There are a lot of people out in the woods these days. Some are hiking; some are riding mountain bikes; some are riding horseback; some are running off-road vehicles; some are target-shooting. In winter, some are cross-country skiing; others are snowshoeing or simply playing in the snow; some are riding snowmobiles.

With recreation on the Deschutes National Forest increasing 15 to 20 percent over the past three years, the traffic is getting heavy - and the potential for conflict rises.

Sheer numbers have an impact all by themselves. Our most beautiful areas are also our most popular, and they are in very real danger of being "loved to death." The Forest Service announced last week a draft decision on limiting access and creating a permitting system for wilderness areas that are seeing the highest volume of traffic, and the heaviest human impact.

There's something in Americans that bristles at being told we can't go somewhere, at whatever time we choose, particularly on public lands that belong to all of us. At the same time, we recognize that the wilderness experience isn't exactly enhanced by sharing it with the multitudes, particularly when too many in the maddening crowd don't respect the grandeur - and fragility - of what to them is a giant playground.

The Forest Service seems to have done a pretty good job of balancing competing values - access and experience - in their plan. They listened to local input regarding the desire to retain some spontaneity in our plans, holding out some same-day and next-day permits. We may not like it that such a permitting system is necessary, but hopefully it will have the desired effect of enhancing the wilderness experience and easing the burden on the land.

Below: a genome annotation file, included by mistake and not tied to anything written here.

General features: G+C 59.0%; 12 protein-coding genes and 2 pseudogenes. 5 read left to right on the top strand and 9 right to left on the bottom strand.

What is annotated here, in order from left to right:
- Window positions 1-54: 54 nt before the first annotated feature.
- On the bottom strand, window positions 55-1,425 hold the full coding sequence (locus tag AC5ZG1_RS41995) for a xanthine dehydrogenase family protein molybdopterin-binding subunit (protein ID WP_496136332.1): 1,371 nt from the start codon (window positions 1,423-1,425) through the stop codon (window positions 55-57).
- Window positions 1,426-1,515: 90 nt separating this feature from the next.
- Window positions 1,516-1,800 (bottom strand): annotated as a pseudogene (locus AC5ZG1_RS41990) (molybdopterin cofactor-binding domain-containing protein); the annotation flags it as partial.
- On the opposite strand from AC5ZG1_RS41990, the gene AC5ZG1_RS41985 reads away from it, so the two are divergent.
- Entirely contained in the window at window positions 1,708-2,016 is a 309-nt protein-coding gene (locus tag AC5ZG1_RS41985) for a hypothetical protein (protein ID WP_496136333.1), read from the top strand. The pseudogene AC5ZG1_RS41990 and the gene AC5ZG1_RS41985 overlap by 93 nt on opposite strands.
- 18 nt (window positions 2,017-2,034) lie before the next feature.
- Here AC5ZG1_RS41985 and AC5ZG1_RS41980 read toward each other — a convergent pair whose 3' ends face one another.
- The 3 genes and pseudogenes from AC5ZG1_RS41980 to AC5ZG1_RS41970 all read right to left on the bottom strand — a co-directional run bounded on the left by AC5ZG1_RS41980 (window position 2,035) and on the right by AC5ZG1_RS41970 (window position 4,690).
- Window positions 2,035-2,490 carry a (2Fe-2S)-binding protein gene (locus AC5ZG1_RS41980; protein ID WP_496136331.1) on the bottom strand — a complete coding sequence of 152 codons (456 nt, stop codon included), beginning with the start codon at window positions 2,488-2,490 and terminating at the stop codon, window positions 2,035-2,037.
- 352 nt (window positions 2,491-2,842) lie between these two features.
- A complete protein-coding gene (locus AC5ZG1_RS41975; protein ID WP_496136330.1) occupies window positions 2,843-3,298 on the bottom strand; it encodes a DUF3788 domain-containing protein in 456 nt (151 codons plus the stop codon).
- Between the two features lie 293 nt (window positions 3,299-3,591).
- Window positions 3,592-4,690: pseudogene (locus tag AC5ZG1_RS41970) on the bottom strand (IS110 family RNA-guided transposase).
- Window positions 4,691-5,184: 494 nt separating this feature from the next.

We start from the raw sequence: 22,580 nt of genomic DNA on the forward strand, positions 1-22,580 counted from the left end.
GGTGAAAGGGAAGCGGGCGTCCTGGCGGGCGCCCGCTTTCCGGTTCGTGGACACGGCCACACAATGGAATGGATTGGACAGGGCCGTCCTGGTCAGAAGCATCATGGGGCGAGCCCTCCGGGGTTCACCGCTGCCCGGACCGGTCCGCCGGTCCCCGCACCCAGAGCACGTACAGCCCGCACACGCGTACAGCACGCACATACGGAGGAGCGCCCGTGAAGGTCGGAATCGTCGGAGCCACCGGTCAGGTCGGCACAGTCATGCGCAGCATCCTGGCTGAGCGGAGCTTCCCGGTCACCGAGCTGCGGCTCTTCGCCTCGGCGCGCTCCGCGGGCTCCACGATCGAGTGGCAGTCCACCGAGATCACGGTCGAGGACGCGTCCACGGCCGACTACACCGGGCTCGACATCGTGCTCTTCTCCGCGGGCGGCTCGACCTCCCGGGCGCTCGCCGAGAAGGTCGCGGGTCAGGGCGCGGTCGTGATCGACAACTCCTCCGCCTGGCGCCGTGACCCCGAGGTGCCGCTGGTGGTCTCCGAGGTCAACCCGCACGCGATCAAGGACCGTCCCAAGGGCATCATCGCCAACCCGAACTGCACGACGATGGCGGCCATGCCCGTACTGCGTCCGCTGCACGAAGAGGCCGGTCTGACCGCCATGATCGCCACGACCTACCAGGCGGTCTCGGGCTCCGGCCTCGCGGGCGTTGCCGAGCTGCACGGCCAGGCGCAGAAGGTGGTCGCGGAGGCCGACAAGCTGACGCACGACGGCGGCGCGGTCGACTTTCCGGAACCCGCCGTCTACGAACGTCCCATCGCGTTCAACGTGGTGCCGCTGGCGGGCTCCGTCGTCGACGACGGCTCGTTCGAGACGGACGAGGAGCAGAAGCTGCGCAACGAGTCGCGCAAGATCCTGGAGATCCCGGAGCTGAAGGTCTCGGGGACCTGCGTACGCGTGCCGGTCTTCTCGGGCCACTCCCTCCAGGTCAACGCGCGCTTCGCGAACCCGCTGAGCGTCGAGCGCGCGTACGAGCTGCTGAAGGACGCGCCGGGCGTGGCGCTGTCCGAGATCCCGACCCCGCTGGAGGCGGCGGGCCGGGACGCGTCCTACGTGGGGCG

Conflicts also arise in the forest closer to Sisters. Last week, a letter to the editor urged the Forest Service to more aggressively manage the shooting area at Zimmerman Butte, arguing that "corralling shooting into one location for hours a day causes noise pollution, physical harm for people with PTSD and potential fire danger, within a mile of Sisters."

Zimmerman Butte is as safe an area for shooting as it is possible to designate in a National Forest. The deep cinder pit features massive backstops, easy vehicle access and a wide open area free of brush. The fire danger cited in the letter came not from shooting activity but apparently from a careless fire - a problem anywhere and everywhere in our forests.

Corralling the activity at Zimmerman is precisely the right management choice -even though those of us who used to have the place more-or-less to ourselves most of the time now have to account for more shooters on our range.

Shooting is allowed anywhere in the National Forest where it is not specifically prohibited. Closing or restricting safe shooting areas would only disperse that activity out into the forest where it might be considerably less safe.

Most of us engage in one or more recreational activities in our forests. Most of us appreciate some of those activities more than others. As more and more people come to Central Oregon to "get away from it all," we're going to run up against each other more frequently in the forest and on the trail. We all have to be tolerant and coexist. We all have to be mindful of others and of the land and clean up after ourselves.

Tread lightly and be neighborly. We're all in this together.